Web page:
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Call me picky, but I prefer my greens to be those of the garden variety, not something growing on my cheese. 

Don’t you just hate when that happens? You buy a block of cheese and before you can use it up it turns into something that looks more like a science fair project than a tasty dairy product.

 

I’ll admit it. Back in my carefree spendthrift days, I’d toss the cheese in the garbage when it turned moldy—oblivious to the fact that I might as well be throwing dollar bills away.

True, we could opt for buying just a few slices at a time from the deli counter, but that’s too expensive. And unnecessary. I can save more than $2 a pound off the best price at the supermarket if I buy in bulk from a discount warehouse like Sam’s Club or Costco. And that presents a storage challenge.


MORE: Food Cost-Cutting Strategies for Every Lifestyle


Whoever said, “An ounce of prevention is worth a pound of cure,” must have been a deli owner. Think about it. With all that cheese in those cases, have you ever seen one growing green mold? Never.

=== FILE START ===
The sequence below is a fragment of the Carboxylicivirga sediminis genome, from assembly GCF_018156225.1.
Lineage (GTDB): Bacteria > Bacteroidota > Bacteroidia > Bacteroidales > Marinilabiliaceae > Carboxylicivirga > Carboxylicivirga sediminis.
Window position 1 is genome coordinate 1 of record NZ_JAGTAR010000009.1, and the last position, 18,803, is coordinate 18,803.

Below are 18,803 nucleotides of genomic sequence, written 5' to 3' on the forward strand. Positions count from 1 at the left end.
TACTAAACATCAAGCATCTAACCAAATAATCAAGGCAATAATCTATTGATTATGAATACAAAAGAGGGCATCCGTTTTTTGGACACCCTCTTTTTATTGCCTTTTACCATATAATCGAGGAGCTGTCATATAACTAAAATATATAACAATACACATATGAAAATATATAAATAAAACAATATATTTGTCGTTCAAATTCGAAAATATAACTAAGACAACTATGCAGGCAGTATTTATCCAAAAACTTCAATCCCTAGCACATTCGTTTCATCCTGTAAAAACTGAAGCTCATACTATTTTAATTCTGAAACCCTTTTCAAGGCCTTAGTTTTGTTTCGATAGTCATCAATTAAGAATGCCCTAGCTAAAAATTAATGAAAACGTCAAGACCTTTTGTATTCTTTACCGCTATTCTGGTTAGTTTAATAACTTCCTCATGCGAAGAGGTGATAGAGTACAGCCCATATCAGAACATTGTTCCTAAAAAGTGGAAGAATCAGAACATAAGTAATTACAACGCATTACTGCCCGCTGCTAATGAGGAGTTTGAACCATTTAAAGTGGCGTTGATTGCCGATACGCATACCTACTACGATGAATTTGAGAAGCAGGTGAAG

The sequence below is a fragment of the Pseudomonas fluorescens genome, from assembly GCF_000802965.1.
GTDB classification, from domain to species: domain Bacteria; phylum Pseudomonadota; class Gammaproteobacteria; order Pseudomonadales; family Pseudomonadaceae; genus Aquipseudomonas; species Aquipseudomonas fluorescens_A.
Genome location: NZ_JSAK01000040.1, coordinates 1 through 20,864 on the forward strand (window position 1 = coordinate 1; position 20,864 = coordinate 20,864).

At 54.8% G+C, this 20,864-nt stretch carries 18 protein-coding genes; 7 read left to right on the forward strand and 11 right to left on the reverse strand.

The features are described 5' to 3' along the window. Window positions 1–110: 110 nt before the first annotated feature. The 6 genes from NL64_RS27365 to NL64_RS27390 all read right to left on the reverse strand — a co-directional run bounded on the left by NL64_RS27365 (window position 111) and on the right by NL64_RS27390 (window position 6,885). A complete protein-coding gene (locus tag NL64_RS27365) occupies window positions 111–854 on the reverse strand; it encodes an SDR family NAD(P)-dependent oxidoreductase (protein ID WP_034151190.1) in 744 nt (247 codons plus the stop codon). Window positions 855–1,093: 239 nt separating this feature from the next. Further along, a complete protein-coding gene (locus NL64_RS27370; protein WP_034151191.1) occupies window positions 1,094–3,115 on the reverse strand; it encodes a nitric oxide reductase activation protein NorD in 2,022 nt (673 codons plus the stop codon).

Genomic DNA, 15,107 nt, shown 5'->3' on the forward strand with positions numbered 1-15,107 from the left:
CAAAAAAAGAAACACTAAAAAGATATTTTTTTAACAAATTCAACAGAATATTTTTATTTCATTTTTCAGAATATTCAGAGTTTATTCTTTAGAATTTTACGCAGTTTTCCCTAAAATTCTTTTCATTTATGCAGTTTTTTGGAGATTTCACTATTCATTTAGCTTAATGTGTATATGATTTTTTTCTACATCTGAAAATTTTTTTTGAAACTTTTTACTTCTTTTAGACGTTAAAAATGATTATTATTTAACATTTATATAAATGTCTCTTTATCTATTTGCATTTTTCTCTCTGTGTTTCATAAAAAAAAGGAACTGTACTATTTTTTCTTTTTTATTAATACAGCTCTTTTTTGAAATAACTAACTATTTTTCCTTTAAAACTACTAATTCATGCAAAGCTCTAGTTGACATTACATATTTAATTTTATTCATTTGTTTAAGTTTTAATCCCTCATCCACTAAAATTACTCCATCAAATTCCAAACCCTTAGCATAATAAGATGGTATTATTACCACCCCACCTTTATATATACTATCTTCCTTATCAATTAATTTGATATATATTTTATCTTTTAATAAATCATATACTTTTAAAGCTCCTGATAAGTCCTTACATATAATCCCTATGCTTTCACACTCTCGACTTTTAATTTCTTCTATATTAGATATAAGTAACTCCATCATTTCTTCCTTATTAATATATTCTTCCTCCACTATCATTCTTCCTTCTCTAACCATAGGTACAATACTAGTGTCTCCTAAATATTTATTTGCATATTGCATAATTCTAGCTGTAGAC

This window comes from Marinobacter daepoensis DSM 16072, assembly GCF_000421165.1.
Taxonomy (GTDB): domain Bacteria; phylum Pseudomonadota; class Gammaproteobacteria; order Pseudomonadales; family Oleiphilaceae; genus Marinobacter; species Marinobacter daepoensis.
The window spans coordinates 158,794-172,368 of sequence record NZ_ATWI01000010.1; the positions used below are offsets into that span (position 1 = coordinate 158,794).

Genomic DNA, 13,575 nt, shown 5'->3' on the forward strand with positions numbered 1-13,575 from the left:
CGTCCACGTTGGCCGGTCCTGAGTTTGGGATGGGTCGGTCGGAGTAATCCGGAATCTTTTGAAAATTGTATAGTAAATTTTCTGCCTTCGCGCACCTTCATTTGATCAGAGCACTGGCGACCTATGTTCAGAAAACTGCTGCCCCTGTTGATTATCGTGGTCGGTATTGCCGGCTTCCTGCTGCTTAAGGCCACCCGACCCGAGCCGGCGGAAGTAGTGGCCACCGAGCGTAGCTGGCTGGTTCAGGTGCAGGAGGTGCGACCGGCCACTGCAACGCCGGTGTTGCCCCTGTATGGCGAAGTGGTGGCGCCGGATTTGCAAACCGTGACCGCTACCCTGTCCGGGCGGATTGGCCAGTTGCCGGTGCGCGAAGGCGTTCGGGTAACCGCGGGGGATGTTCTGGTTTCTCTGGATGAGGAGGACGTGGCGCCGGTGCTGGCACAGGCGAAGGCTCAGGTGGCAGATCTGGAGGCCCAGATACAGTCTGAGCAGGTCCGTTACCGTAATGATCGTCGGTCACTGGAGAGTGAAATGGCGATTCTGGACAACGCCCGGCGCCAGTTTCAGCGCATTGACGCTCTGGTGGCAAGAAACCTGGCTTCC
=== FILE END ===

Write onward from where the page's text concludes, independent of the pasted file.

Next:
All I know about the proper care and handling of cheese I learned from one such person. That kind deli owner introduced me to the two archenemies of cheese: bacteria and air.

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Look up the word ‘impulsive’ in the dictionary and prepare to see my face. In my basement pantry, I have bags of of chocolate chips to prove it. They are the ghosts of a Christmas past—left over from one of my Gift-in-a-Jar marathon projects.

And those two containers of candied fruit that must be ten years old by now, which I keep because they’ve become such a novelty? They appear to be the same as the day I bought them.

Baking supplies on a wooden board, horizontal, close-up

 

Baking supplies are notoriously on sale at rock-bottom prices starting now in anticipation of Thanksgiving and continuing through the end of the year.

I still have bags of all-purpose flour from last holiday season, which I bought for $.99 each, which I’ve stored in the freezer. Sugar is cheap during the holidays, too. Ditto for other holiday baking ingredients from marshmallows to sweetened condensed milk, dates to nuts.

One of my basic rules of grocery shopping is this: When it’s on sale, buy enough to last until the next time it’s on sale. Baking supplies become so cheap this time of year, now is the time to stock up.

Which begs the question: How long will baking supplies last in the event you decide to buy enough to last the year? It all depends on the items and if you have the storage space to keep them at their optimum.

Here is a handy guide:

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